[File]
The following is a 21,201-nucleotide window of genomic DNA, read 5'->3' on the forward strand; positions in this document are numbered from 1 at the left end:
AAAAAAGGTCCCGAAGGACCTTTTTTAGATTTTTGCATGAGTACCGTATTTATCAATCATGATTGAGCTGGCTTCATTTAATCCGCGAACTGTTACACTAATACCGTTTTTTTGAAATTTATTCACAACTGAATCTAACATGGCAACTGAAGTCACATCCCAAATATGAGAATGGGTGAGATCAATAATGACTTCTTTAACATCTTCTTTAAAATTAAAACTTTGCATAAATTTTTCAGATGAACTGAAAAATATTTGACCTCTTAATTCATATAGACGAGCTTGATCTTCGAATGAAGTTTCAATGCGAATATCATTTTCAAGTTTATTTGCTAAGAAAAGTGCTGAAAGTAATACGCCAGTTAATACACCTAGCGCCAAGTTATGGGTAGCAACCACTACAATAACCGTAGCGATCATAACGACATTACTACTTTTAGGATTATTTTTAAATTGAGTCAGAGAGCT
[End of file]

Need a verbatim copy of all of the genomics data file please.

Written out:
The following is a 21,201-nucleotide window of genomic DNA, read 5'->3' on the forward strand; positions in this document are numbered from 1 at the left end:
AAAAAAGGTCCCGAAGGACCTTTTTTAGATTTTTGCATGAGTACCGTATTTATCAATCATGATTGAGCTGGCTTCATTTAATCCGCGAACTGTTACACTAATACCGTTTTTTTGAAATTTATTCACAACTGAATCTAACATGGCAACTGAAGTCACATCCCAAATATGAGAATGGGTGAGATCAATAATGACTTCTTTAACATCTTCTTTAAAATTAAAACTTTGCATAAATTTTTCAGATGAACTGAAAAATATTTGACCTCTTAATTCATATAGACGAGCTTGATCTTCGAATGAAGTTTCAATGCGAATATCATTTTCAAGTTTATTTGCTAAGAAAAGTGCTGAAAGTAATACGCCAGTTAATACACCTAGCGCCAAGTTATGGGTAGCAACCACTACAATAACCGTAGCGATCATAACGACATTACTACTTTTAGGATTATTTTTAAATTGAGTCAGAGAGCT